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Let’s Talk About Sex, Baby! Here’s What Aussies Think About STI Testing

1 in 6 Aussies will have a run-in with an STI. When was the last time you got tested?

Let’s talk about sex, baby.

In partnership with the Department of Health and Aged Care

Picture this. You’re at your favourite music festival with nothing more to worry about than drifting from stage to stage, calculating how you’re going to fit in every amazing act you want to see, and let’s face it, probably regretting the open toe sandals you chose that morning. 

Truth is, while we’re out having fun, sexually transmissible infections (STIs) are the last thing on our minds. Unfortunately, sexual health is a topic that, despite its importance, often gets glossed over or downright avoided. But the reality is, if you’re sexually active, STI prevention is something you should be thinking about. 

To spread the word, the Rolling Stone crew hit up an Aussie festival to talk about all things sex with Editor-in-Chief, Poppy Reid, on the ground to find out how folks really feel about sexual health, protection and testing. 

From knowing STI symptoms, to normalising chatting to mates and sex partners about testing, there’s still a lot to understand about safe sex, both from a medical and social perspective. 

1 in 6 Australians will get an STI in their lifetime. That’s a pretty big number. But perhaps most concerning is often STIs don’t show symptoms, which means you could have an STI without knowing it. What’s so bad about STIs if they don’t even show symptoms, you might ask? Well, if STIs are untreated, they can lead to all sorts of serious health problems, from infertility and chronic pain, permanent disability such as blindness, even dementia or death. Plus, you could be passing STIs onto other people without knowing. With syphilis, gonorrhoea and chlamydia leading the charts as the country’s three most common STIs, the prevalence is strikingly high among under-34s.

But it’s not all doom and gloom. The good news is most STIs are preventable by practising safe sex, and all STIs are treatable. The important thing is early detection by STI testing. 

What we learned from festival-goers was both enlightening and hopeful. The atmosphere of openness and acceptance made it easier for people to share their thoughts and experiences about their own sexual health. 

It turns out, the Aussies we spoke to are pretty well-informed about safe sex. Discussions around consent, communication and the importance of regular STI testing took centre stage. And what is sometimes perceived as an uncomfortable, scary or embarrassing conversation, seemed not only necessary, but totally normal. 

The sentiment was unanimous – STI testing should be seen as a routine part of healthcare, akin to a regular check-up, stripping away the stigma and fear associated with it. Here are three important lessons we learned from the people we talked to.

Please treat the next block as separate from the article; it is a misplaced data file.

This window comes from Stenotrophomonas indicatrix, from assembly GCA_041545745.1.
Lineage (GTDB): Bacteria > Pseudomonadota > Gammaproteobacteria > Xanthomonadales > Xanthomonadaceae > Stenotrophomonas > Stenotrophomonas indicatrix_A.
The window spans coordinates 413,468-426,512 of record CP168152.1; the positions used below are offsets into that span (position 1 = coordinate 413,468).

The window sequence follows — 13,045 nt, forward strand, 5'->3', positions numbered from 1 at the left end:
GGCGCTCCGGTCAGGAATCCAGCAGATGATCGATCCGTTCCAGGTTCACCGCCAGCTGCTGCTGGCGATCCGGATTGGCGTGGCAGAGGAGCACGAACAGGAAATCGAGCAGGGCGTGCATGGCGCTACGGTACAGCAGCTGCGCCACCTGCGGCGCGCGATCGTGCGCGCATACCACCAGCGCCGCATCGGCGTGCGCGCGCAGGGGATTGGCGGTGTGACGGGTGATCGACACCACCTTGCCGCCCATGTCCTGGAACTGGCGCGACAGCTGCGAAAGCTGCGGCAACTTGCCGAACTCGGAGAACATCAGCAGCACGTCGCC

1. Get Tested Before Getting Intimate

STI testing is the test bit before the best bit – we call it ‘Beforeplay’. It’s the only way to know for sure if you have an STI, which makes it super important to keep on top of. Testing is also the best way to prevent the spread of STIs, and ensure infections are treated quickly, before they have a chance to turn into more serious health issues. 

According to festival goers, STI testing is a no-brainer. So take it as a sign. If they’re up for it, so should you. Make STI testing your ‘Beforeplay’, use protection and find out where you can book a check-up at health.gov.au/STI before you plan to get intimate. 

“Better safe than sorry!” one woman said. Say it louder for the people up the back!  

2. Positive Testing, Without Testing Positive

Yes, yes, yes. Testing not only keeps you and your partner safe, it should also be seen as a positive experience. After all, there’s nothing sexier than someone who’s into maintaining their sexual health as much as they’re into you.

Plus in Australia, we’re lucky to have a system that makes testing a simple and accessible process. You can get an STI test through your local GP, a sexual health clinic, Medicare Urgent Care Clinic, or community health centres like an Aboriginal Community Controlled Health Organisation. If you’re nervous, remember healthcare professionals talk about sexual health everyday. 

“Testing should be a positive thing, and it should be talked about,” one person shared. Stigma, be gone. 

3. Start Talking

No surprises here. As with many things in life, communication is key and knowledge is power. This is especially true when it comes to your body and your sexual health. So, whether you’re in a casual or long term relationship, start by opening up the conversation before getting intimate. It can be as simple as saying, “I’m getting tested, how do you feel about getting tested too?”. 

You heard it here first – conversations about sexual health shouldn’t be sidelined or whispered about in the shadows. In fact, they can be as open and natural as discussing your favourite song. 

Use protection and book your sexual health check-up today. Visit health.gov.au/STI for more info.

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